Simplicity reduces the learning curve. Users are able to quickly grasp the basics and utilize the technology to its fullest potential. It empowers individuals to navigate the tools confidently, boosting their productivity and efficiency. Moreover, an intuitive user interface and well-designed user experience enhance user satisfaction and engagement, creating positive associations with the technology.

Ensure Sufficient Training

Technology adoption without proper training can lead to frustration, resistance and underutilization of the technology's potential. Training provides individuals with the knowledge and skills necessary to navigate and leverage the features and functionalities of new technologies. It helps them understand the purpose, benefits and best practices of using the tools, enabling them to incorporate them seamlessly into their workflows.

Sufficient training helps users overcome any initial apprehensions and builds a foundation of proficiency that allows them to maximize the benefits of the technology. Effective training programs also address individual needs and learning styles, catering to a diverse range of users and ensuring inclusivity in the adoption process.

Encourage Feedback

User feedback is often the most valuable source of insights into how new technology is being used or not used! By actively seeking feedback, managers can understand their unique requirements, workflows and pain points related to a new solution—and, ideally, incorporate them into the solution. 

Users may face challenges in understanding the technology, integrating it into existing systems or extracting meaningful insights from geospatial data. By soliciting feedback, organizations can proactively provide support, training and resources to overcome these obstacles. Feedback can also highlight areas for enhancement, suggest new features or functionalities, and uncover novel use cases.

Implement Quickly and Deliver Early Wins

Back to the first point about building a solid case for your new solution. The last thing anyone wants is to be sold a promise and then wait for ages, potentially years, to see any results. That's why you need to implement quickly and get some early wins.

Early successes build trust and credibility. They show users that your business case is not just a theoretical concept but a real solution that delivers real value.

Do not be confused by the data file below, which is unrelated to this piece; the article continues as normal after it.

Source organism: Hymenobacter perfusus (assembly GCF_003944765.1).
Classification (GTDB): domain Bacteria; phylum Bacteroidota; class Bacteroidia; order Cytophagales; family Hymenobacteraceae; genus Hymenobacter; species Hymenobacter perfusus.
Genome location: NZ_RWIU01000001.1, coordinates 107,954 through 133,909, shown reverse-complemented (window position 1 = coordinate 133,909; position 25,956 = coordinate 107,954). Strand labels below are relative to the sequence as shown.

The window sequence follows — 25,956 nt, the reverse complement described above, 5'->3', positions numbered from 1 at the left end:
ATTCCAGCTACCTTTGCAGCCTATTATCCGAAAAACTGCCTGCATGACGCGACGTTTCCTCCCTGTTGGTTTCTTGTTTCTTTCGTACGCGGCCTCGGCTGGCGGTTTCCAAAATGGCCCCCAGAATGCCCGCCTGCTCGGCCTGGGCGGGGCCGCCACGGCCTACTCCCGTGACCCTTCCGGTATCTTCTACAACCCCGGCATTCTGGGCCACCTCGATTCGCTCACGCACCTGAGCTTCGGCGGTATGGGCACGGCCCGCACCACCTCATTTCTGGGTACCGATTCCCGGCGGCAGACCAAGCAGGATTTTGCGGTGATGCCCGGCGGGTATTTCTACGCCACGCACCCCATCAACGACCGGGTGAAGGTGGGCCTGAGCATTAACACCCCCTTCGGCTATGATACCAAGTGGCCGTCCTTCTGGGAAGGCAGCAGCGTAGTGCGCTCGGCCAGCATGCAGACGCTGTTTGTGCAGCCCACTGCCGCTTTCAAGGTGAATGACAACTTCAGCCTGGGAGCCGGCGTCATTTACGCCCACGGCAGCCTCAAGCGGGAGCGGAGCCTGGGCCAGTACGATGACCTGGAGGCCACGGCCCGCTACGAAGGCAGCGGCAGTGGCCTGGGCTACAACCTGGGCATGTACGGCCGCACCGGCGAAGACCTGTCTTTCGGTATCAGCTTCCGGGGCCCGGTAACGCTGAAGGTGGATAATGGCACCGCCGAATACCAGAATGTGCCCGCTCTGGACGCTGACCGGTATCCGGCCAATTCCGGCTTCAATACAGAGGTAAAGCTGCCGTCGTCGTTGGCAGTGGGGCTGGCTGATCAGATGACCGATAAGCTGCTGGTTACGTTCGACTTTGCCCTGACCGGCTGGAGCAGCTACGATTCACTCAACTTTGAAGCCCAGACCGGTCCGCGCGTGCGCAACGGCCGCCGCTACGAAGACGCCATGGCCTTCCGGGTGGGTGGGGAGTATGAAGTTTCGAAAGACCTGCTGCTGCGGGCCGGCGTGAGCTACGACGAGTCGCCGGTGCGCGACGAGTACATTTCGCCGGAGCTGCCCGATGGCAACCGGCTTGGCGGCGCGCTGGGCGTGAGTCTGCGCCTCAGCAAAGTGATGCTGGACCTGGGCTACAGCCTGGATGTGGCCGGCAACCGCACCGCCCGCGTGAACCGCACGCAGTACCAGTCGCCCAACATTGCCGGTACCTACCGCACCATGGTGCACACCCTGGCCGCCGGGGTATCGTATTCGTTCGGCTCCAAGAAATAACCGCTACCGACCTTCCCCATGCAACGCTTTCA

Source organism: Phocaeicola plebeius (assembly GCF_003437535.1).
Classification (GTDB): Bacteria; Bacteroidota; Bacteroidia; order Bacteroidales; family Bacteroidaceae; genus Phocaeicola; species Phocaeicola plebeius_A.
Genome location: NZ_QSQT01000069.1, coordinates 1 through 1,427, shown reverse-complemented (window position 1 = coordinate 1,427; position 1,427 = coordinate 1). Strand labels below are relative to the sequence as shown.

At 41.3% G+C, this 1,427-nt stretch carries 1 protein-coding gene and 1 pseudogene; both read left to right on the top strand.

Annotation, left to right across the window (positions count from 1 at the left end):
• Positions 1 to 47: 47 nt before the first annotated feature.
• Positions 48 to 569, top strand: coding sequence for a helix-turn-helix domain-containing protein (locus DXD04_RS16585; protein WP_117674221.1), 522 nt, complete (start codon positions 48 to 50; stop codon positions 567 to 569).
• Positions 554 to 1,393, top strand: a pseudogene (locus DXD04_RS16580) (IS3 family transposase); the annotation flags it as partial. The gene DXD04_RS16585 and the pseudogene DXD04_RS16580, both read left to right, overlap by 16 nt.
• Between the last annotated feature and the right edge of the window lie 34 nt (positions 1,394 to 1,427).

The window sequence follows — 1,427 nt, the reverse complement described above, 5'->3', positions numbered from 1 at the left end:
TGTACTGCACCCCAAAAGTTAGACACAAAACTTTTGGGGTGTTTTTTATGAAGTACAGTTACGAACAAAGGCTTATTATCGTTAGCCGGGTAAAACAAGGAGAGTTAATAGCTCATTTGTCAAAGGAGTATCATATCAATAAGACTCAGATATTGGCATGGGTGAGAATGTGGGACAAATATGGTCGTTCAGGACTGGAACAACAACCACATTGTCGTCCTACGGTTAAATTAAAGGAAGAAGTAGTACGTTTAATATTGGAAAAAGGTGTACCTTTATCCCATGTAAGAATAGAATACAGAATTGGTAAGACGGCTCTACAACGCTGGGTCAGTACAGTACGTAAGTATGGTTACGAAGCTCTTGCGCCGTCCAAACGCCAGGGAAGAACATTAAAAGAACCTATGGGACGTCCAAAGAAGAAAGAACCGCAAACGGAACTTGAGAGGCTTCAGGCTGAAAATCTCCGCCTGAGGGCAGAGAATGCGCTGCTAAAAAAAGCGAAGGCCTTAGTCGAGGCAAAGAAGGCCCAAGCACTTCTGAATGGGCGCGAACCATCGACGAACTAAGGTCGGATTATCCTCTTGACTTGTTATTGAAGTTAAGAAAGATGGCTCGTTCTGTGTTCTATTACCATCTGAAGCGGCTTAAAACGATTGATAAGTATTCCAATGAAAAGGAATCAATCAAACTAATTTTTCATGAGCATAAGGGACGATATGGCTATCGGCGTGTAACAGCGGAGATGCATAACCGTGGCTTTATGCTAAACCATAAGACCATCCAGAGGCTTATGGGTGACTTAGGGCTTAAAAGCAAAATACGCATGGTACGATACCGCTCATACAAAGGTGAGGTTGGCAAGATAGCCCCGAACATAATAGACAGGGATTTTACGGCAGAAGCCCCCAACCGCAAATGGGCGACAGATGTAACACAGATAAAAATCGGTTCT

Quick wins also generate excitement and engagement among stakeholders. When people see the positive impact of technology firsthand, they become more motivated and enthusiastic about using it. This enthusiasm can often spread throughout the organization, and it becomes easier to secure additional resources, support and commitment for the technology's long-term integration and utilization.

Engage Influencers

Often overlooked but powerfully important is the role of influencers in advocating for your solution.

Influencers are people with clout. They hold sway within your organization based on their credibility, expertise or seniority. Getting the support of an influencer(s) can help build trust, generate excitement and encourage broader adoption among users.

Do you know someone like this? Try to engage them right from the case development stage. Influencers can share their experiences, success stories and practical insights, providing valuable guidance and inspiration to others. Their thought leadership can help address misconceptions, dispel resistance and promote a deeper understanding of the technology's capabilities and applications.

By actively using and championing geospatial technology, they can inspire and motivate others to follow suit. They can even help to drive conversations, organize events and create platforms for knowledge-sharing and collaboration, further accelerating geospatial technology adoption.

Let's talk

I'd love to know about strategies you're applying for driving tech adoption. If you have an interesting story, send me an email or connect with me on LinkedIn. I'd like to hear about your experiences!

All the best, 


The Geospatial Edge is a periodic newsletter about geospatial strategy and location intelligence by Esri Canada’s director of strategic advisory services, Matt Lewin. This blog post is a copy of the issue that was sent to subscribers in July 2023. If you want to receive The Geospatial Edge right to your inbox along with related messages from Esri Canada, visit our Communication Preference Centre and select “GIS Strategy” as an area of interest.

About the Author

Matthew Lewin is the Director of Strategic Advisory Services for Esri Canada. His efforts are focused on helping management teams optimize and transform their business through GIS and location-based strategies. As a seasoned consultant, Matthew has provided organizations in the public and private sectors with practical strategies that enable GIS as an enterprise business capability. At the intersection of business and technology is where Matthew’s interests lie, and he thrives on helping organizations bridge the gap to achieve their most challenging GIS ambitions.